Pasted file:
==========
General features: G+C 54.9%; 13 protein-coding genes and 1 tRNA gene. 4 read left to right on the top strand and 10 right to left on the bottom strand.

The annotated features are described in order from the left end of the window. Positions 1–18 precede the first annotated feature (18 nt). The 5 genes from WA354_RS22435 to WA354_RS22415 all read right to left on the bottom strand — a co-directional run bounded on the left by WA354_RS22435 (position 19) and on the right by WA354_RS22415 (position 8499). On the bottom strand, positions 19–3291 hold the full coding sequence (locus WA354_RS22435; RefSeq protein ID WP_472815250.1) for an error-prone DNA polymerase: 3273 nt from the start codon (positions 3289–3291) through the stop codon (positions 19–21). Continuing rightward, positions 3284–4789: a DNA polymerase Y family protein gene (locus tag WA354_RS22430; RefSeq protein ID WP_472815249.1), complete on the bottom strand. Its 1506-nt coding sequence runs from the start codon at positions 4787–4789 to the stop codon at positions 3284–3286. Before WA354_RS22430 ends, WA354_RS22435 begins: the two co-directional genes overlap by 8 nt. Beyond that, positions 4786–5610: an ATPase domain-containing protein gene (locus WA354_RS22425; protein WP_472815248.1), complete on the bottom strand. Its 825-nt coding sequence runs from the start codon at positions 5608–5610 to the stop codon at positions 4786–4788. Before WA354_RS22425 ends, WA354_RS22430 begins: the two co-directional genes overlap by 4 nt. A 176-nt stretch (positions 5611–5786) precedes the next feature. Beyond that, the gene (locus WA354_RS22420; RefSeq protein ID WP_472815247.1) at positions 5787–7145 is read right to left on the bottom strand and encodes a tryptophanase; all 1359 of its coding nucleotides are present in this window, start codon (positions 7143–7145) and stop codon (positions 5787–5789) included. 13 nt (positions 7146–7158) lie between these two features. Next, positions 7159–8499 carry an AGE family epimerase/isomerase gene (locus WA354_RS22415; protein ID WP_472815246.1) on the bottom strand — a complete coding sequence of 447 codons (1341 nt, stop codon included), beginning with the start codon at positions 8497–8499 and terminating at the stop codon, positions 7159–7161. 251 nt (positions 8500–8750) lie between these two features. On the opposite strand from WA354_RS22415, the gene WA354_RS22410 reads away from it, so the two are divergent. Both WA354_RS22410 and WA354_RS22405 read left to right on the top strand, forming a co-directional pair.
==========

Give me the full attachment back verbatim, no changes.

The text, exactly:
General features: G+C 54.9%; 13 protein-coding genes and 1 tRNA gene. 4 read left to right on the top strand and 10 right to left on the bottom strand.

The annotated features are described in order from the left end of the window. Positions 1–18 precede the first annotated feature (18 nt). The 5 genes from WA354_RS22435 to WA354_RS22415 all read right to left on the bottom strand — a co-directional run bounded on the left by WA354_RS22435 (position 19) and on the right by WA354_RS22415 (position 8499). On the bottom strand, positions 19–3291 hold the full coding sequence (locus WA354_RS22435; RefSeq protein ID WP_472815250.1) for an error-prone DNA polymerase: 3273 nt from the start codon (positions 3289–3291) through the stop codon (positions 19–21). Continuing rightward, positions 3284–4789: a DNA polymerase Y family protein gene (locus tag WA354_RS22430; RefSeq protein ID WP_472815249.1), complete on the bottom strand. Its 1506-nt coding sequence runs from the start codon at positions 4787–4789 to the stop codon at positions 3284–3286. Before WA354_RS22430 ends, WA354_RS22435 begins: the two co-directional genes overlap by 8 nt. Beyond that, positions 4786–5610: an ATPase domain-containing protein gene (locus WA354_RS22425; protein WP_472815248.1), complete on the bottom strand. Its 825-nt coding sequence runs from the start codon at positions 5608–5610 to the stop codon at positions 4786–4788. Before WA354_RS22425 ends, WA354_RS22430 begins: the two co-directional genes overlap by 4 nt. A 176-nt stretch (positions 5611–5786) precedes the next feature. Beyond that, the gene (locus WA354_RS22420; RefSeq protein ID WP_472815247.1) at positions 5787–7145 is read right to left on the bottom strand and encodes a tryptophanase; all 1359 of its coding nucleotides are present in this window, start codon (positions 7143–7145) and stop codon (positions 5787–5789) included. 13 nt (positions 7146–7158) lie between these two features. Next, positions 7159–8499 carry an AGE family epimerase/isomerase gene (locus WA354_RS22415; protein ID WP_472815246.1) on the bottom strand — a complete coding sequence of 447 codons (1341 nt, stop codon included), beginning with the start codon at positions 8497–8499 and terminating at the stop codon, positions 7159–7161. 251 nt (positions 8500–8750) lie between these two features. On the opposite strand from WA354_RS22415, the gene WA354_RS22410 reads away from it, so the two are divergent. Both WA354_RS22410 and WA354_RS22405 read left to right on the top strand, forming a co-directional pair.